Dem senators press companies on Trump nixing overtime rule
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A trio of Senate Democrats is pressing 14 companies on an Obama-era overtime regulation and if they will support President Trump if he tries to unwind the rule. 

Democratic Sens. Elizabeth WarrenElizabeth Ann WarrenOvernight Regulation: Net neutrality supporters predict tough court battle | Watchdog to investigate EPA chief's meeting with industry group | Ex-Volkswagen exec gets 7 years for emissions cheating Overnight Tech: Net neutrality supporters predict tough court fight | Warren backs bid to block AT&T, Time Warner merger | NC county refuses to pay ransom to hackers Avalanche of Democratic senators say Franken should resign MORE (Mass.), Patty MurrayPatricia (Patty) Lynn MurrayDemocrats turn on Al Franken VA slashes program that helps homeless veterans obtain housing: report The Hill's 12:30 Report MORE (Wash.) and Sherrod BrownSherrod Campbell BrownThe Hill's 12:30 Report Avalanche of Democratic senators say Franken should resign Overnight Regulation: Feds push to clarify regs on bump stocks | Interior wants Trump to shrink two more monuments | Navajo Nation sues over monument rollback | FCC won't delay net neutrality vote | Senate panel approves bill easing Dodd-Frank rules MORE (Ohio) are sending letters on Thursday to companies that have already begun implementing the regulation.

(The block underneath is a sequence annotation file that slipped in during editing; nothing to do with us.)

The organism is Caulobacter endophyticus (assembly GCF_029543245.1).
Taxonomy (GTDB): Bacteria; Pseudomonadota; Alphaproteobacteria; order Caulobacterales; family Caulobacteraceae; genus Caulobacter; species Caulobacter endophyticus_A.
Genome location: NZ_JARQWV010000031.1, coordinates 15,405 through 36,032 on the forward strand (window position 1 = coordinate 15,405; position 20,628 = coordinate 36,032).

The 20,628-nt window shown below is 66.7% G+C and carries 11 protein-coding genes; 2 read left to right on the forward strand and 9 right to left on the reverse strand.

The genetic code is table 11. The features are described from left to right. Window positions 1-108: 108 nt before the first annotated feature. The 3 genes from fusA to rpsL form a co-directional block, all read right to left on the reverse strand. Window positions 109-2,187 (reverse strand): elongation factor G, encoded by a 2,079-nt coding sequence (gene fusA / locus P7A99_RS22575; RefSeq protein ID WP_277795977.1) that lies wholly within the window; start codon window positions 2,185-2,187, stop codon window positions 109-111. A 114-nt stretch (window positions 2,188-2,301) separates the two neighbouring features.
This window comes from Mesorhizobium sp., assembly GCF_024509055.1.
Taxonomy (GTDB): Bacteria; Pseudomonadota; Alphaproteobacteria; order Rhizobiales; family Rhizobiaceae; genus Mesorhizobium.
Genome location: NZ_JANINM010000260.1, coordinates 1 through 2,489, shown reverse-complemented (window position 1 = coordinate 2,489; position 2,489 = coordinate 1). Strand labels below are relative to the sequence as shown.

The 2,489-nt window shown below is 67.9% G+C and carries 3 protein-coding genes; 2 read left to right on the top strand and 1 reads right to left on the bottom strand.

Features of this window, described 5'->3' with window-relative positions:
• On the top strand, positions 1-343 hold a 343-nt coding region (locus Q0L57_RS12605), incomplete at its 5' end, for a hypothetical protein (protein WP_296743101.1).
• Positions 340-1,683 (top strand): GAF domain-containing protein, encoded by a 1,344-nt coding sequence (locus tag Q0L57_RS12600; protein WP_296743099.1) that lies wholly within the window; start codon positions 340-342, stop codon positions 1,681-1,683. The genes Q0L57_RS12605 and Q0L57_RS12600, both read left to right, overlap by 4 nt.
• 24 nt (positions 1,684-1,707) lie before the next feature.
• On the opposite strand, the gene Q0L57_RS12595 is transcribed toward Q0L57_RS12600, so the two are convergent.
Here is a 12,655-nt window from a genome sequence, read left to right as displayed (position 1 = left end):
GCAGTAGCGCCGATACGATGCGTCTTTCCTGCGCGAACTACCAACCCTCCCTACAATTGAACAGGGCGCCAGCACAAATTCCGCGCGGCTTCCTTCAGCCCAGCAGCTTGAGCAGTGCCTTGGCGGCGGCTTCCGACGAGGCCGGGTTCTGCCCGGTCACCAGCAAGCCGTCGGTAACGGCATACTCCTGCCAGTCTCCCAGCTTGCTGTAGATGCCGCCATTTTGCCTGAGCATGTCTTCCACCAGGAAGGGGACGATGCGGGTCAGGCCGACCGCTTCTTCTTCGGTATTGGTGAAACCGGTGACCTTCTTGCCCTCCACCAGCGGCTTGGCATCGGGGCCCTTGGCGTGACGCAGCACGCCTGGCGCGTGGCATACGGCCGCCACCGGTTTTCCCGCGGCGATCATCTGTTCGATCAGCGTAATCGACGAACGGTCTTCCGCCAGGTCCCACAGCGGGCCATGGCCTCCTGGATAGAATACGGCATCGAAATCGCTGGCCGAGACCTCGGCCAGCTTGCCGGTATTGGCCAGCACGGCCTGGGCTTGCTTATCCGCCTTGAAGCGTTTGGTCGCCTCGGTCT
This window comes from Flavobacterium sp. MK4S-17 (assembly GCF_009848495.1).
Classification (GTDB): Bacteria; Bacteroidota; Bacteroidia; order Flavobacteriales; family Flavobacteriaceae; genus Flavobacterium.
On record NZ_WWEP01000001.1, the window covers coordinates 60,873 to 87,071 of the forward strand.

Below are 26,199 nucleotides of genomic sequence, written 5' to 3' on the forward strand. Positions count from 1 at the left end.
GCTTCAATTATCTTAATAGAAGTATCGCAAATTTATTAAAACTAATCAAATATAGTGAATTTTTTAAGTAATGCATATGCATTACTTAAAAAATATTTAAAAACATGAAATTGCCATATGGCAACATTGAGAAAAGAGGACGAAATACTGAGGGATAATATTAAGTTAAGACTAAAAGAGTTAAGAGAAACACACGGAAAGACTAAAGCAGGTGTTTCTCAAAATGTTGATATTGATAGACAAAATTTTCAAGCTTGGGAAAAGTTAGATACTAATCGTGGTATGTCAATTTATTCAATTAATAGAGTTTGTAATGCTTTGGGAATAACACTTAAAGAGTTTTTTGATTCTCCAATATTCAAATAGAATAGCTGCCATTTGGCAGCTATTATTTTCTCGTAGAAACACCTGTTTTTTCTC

"We are deeply troubled at the prospect of President Trump--who campaigned on promises to stand up for American workers--turning his back on the millions of Americans who stand to benefit from the overtime rule,” the senators wrote.
The Obama-era overtime rule is currently on hold due to a court challenge, and the Trump administration could choose not to defend the regulation. 

Currently, many employees who make more than $23,660 in a year are not eligible to be paid time and a half when they work more than 40 hours in a week.

But the Obama administration rule would raise threshold to $47,476 per year.

The three senators said they were writing to the companies — including CKE Restaurants, which is overseen by Trump's former pick to lead the Labor Department, Andy Puzder — to find out if they would push back against any attempt to unwind the rule. 

"We wanted to find out whether you will support any efforts by the Trump administration to reverse the significant progress made by your company," they wrote.

They want to know what steps the companies have taken to comply with the overtime rule, how much money they have spent to implement it and whether uncertainty over the future of the regulation has caused "confusion."

"Has the November 22nd injunction on the overtime rule, as well as confusion over whether or not the Trump administration will support it, created uncertainty for your company in the short-or-long term?" the senators ask. 

The senators also want to know if the companies will support an effort by the Trump administration to nix the rule "potentially depriving workers of $1.2 billion annual increases in wages in 2017 alone" or reverse steps, including increasing salaries, that they've taken to implement the rule if it is dropped.

In addition to CKE Restaurants, the senators sent letters to Bob Evans Farms, Brand Value Accelerator, LLC, Georgetown University, The Kroger Company, Office Depot, Inc., PNC Financial Services Group, Shake Shack, Staples, The TJX Companies, Inc., TX Roadhouse, Inc., Walmart, The Wendy's Company and White Castle Systems, Inc.